Make the Graham Cracker Crust
Preheat the oven to 300 degrees F. Line a baking sheet with parchment paper.
Put the graham crackers, butter, sugar, and cinnamon in a food processor and pulse until coarse crumbs form. Turn the crumbs out onto the prepared baking sheet, spread to form an even layer (if necessary, break up any large pieces with your fingertips), and bake stirring once, until the crumbs are crisp, about 10 minutes. Remove from the oven and cool completely.
Make the Chocolate Whiskey Pudding
In a medium, heavy-bottomed saucepan, whisk together the sugar, cornstarch, cocoa powder, espresso powder, and salt. Add the egg yolks and whisk to blend (the mixture will resemble wet sand). Gradually whisk in the milk, then the cream. Place the saucepan over medium heat, and cook the mixture, whisking constantly, until it comes to a boil. Boil for 30 seconds, remove from the heat, and continue to whisk for 15 seconds to release excess heat. Add the chocolate, whiskey, and butter; whisk until the chocolate and butter are melted and the mixture is smooth. Let the pudding cool slightly, about 10 minutes, whisking occasionally.
Assemble the pudding
Spoon 1/3 cup of pudding into each of six (small and wide or sundae-like) 1-cup glasses; smooth out the tops. Divide the graham cracker mixture equally among the glasses, sprinkling it on top of the pudding. Top each glass with another 1/3 cup pudding; smooth out the tops. Cover each glass with plastic wrap, pressing the plastic directly onto the pudding. Chill at least 2 hours, until ready to serve.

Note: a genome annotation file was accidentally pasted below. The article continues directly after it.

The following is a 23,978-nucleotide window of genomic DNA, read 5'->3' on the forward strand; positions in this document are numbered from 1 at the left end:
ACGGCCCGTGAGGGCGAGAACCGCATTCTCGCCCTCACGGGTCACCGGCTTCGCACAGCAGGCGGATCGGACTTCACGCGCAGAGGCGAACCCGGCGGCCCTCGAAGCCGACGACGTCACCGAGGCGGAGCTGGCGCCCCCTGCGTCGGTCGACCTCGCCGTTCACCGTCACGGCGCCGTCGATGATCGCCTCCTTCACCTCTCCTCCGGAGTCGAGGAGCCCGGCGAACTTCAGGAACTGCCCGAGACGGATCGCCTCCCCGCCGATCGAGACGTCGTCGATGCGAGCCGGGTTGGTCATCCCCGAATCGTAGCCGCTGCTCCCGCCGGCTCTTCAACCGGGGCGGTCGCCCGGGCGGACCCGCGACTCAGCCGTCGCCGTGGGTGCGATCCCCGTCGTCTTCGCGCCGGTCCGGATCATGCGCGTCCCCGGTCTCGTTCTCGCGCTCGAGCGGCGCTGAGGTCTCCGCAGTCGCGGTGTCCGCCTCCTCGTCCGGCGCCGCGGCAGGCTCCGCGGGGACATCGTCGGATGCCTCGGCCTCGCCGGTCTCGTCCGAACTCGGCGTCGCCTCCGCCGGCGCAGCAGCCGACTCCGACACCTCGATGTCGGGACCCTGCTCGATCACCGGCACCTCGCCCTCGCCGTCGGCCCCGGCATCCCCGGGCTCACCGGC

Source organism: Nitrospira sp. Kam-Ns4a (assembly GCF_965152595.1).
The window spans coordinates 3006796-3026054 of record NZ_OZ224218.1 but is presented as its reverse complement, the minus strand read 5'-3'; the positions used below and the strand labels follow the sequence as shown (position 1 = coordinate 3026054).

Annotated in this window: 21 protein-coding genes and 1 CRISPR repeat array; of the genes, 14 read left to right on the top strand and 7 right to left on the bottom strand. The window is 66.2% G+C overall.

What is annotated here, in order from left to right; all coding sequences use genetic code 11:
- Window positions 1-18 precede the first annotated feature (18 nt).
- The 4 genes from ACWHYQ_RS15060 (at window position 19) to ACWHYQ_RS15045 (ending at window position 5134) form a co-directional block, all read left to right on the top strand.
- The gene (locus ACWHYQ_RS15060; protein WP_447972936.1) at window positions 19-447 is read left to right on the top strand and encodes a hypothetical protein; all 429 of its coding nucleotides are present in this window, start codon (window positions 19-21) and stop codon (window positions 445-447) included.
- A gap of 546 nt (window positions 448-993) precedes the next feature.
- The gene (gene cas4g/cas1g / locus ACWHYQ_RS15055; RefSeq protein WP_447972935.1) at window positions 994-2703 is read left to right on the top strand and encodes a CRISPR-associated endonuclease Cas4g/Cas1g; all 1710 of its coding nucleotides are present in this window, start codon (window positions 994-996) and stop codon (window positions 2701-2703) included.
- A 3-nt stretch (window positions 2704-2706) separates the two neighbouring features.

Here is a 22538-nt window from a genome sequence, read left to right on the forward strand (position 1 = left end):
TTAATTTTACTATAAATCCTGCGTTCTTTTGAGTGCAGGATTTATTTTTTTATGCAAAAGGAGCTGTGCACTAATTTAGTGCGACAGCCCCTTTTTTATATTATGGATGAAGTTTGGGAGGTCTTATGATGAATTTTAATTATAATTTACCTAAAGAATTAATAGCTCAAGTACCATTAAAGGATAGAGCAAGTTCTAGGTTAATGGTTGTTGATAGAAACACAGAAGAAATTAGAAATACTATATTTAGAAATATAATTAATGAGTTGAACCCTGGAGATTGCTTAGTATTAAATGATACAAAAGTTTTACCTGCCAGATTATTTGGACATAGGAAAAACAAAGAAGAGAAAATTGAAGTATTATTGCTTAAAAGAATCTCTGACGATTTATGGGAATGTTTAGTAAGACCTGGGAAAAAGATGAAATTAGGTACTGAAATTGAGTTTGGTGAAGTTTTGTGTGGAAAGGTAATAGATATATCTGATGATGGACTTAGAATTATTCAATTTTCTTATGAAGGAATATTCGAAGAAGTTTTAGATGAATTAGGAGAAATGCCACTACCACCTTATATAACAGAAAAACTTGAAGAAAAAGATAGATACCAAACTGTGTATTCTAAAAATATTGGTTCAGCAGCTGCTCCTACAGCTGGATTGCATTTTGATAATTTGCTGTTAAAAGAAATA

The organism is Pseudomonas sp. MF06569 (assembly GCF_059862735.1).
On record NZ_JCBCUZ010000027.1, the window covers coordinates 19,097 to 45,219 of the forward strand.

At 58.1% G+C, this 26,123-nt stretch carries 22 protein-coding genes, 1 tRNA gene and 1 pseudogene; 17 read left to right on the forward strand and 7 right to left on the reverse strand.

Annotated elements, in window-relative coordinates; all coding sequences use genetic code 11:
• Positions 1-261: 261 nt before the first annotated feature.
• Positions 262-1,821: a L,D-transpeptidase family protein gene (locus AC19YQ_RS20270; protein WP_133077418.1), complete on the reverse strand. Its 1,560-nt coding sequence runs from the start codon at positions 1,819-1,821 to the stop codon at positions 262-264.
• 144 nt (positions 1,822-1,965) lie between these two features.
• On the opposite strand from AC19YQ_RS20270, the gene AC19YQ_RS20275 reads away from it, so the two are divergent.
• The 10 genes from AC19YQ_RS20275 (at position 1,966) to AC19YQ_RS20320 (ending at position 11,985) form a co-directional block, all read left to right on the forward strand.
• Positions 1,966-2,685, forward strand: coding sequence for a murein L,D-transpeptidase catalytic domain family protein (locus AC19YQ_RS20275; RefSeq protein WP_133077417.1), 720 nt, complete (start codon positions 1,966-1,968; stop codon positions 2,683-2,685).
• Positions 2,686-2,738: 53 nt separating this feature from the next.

Make the Marshmallow Topping
In the heatproof bowl of a standing mixer fitted with the whisk attachment, whisk the egg whites, sugar, 1/4 cup of water, corn syrup, and whiskey. Set the mixer bowl with egg white mixture over a saucepan of simmering water. Using hand whisk, whisk the mixture constantly until an instant-read thermometer inserted into the mixture registers 160 degrees F, about 6 minutes. Return the mixer bowl with the egg white mixture to the stand mixer (still fitted with the whisk attachment) and beat on high speed until the marshmallow topping forms stiff peaks, 6 to 8 minutes.
Top each chilled pudding with 2 large spoonfuls of marshmallow topping, covering the top of the pudding completely and creating peaks, if desired.
Use a kitchen torch to lightly toast the topping to your liking. Serve immediately.
Excerpted from Baked Elements: Our 10 Favorite Ingredients by Matt Lewis and Renato Poliafito. Copyright © 2012 by Matt Lewis and Renato Poliafito. Excerpted by permission of Stewart, Tabori & Chang, an imprint of Abrams. All rights reserved. No part of this excerpt may be reproduced or reprinted without permission in writing from the publisher.